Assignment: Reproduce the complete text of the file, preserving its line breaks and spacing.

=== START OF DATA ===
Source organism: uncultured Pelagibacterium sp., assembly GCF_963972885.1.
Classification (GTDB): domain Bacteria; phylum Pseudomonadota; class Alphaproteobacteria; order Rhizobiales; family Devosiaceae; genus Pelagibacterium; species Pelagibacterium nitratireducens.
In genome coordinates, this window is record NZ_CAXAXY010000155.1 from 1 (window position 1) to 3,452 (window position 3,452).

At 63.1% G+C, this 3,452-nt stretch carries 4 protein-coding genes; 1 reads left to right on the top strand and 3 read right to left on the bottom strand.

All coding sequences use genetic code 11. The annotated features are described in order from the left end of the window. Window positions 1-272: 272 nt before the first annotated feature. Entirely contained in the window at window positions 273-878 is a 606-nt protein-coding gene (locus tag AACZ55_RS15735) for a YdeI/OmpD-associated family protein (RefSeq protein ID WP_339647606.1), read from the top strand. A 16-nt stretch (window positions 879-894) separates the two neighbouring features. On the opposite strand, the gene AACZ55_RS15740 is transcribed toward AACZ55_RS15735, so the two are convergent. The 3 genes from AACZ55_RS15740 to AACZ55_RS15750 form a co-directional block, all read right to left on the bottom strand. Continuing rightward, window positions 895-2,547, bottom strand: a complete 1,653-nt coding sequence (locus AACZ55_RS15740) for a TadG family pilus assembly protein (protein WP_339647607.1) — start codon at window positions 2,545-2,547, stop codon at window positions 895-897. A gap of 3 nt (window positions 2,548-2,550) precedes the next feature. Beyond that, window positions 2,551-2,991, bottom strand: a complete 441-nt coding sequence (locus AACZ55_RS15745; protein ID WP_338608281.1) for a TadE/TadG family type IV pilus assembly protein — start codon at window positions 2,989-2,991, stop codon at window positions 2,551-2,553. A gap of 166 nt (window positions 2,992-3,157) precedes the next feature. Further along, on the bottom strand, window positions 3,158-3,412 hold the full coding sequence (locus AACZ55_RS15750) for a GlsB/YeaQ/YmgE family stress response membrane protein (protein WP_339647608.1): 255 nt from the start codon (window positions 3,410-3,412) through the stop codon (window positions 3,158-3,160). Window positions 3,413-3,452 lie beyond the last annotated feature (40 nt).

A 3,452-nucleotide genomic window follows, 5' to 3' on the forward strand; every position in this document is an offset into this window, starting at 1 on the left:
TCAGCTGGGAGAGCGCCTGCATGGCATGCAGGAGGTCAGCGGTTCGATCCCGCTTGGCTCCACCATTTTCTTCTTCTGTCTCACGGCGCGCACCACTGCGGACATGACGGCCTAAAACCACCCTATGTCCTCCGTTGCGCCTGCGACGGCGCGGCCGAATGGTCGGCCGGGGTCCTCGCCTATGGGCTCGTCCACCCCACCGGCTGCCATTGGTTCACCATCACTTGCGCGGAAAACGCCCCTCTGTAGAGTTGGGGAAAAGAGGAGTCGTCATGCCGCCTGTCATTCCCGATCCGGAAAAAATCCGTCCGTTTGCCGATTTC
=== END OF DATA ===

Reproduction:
Source organism: uncultured Pelagibacterium sp., assembly GCF_963972885.1.
Classification (GTDB): domain Bacteria; phylum Pseudomonadota; class Alphaproteobacteria; order Rhizobiales; family Devosiaceae; genus Pelagibacterium; species Pelagibacterium nitratireducens.
In genome coordinates, this window is record NZ_CAXAXY010000155.1 from 1 (window position 1) to 3,452 (window position 3,452).

At 63.1% G+C, this 3,452-nt stretch carries 4 protein-coding genes; 1 reads left to right on the top strand and 3 read right to left on the bottom strand.

All coding sequences use genetic code 11. The annotated features are described in order from the left end of the window. Window positions 1-272: 272 nt before the first annotated feature. Entirely contained in the window at window positions 273-878 is a 606-nt protein-coding gene (locus tag AACZ55_RS15735) for a YdeI/OmpD-associated family protein (RefSeq protein ID WP_339647606.1), read from the top strand. A 16-nt stretch (window positions 879-894) separates the two neighbouring features. On the opposite strand, the gene AACZ55_RS15740 is transcribed toward AACZ55_RS15735, so the two are convergent. The 3 genes from AACZ55_RS15740 to AACZ55_RS15750 form a co-directional block, all read right to left on the bottom strand. Continuing rightward, window positions 895-2,547, bottom strand: a complete 1,653-nt coding sequence (locus AACZ55_RS15740) for a TadG family pilus assembly protein (protein WP_339647607.1) — start codon at window positions 2,545-2,547, stop codon at window positions 895-897. A gap of 3 nt (window positions 2,548-2,550) precedes the next feature. Beyond that, window positions 2,551-2,991, bottom strand: a complete 441-nt coding sequence (locus AACZ55_RS15745; protein ID WP_338608281.1) for a TadE/TadG family type IV pilus assembly protein — start codon at window positions 2,989-2,991, stop codon at window positions 2,551-2,553. A gap of 166 nt (window positions 2,992-3,157) precedes the next feature. Further along, on the bottom strand, window positions 3,158-3,412 hold the full coding sequence (locus AACZ55_RS15750) for a GlsB/YeaQ/YmgE family stress response membrane protein (protein WP_339647608.1): 255 nt from the start codon (window positions 3,410-3,412) through the stop codon (window positions 3,158-3,160). Window positions 3,413-3,452 lie beyond the last annotated feature (40 nt).

A 3,452-nucleotide genomic window follows, 5' to 3' on the forward strand; every position in this document is an offset into this window, starting at 1 on the left:
TCAGCTGGGAGAGCGCCTGCATGGCATGCAGGAGGTCAGCGGTTCGATCCCGCTTGGCTCCACCATTTTCTTCTTCTGTCTCACGGCGCGCACCACTGCGGACATGACGGCCTAAAACCACCCTATGTCCTCCGTTGCGCCTGCGACGGCGCGGCCGAATGGTCGGCCGGGGTCCTCGCCTATGGGCTCGTCCACCCCACCGGCTGCCATTGGTTCACCATCACTTGCGCGGAAAACGCCCCTCTGTAGAGTTGGGGAAAAGAGGAGTCGTCATGCCGCCTGTCATTCCCGATCCGGAAAAAATCCGTCCGTTTGCCGATTTC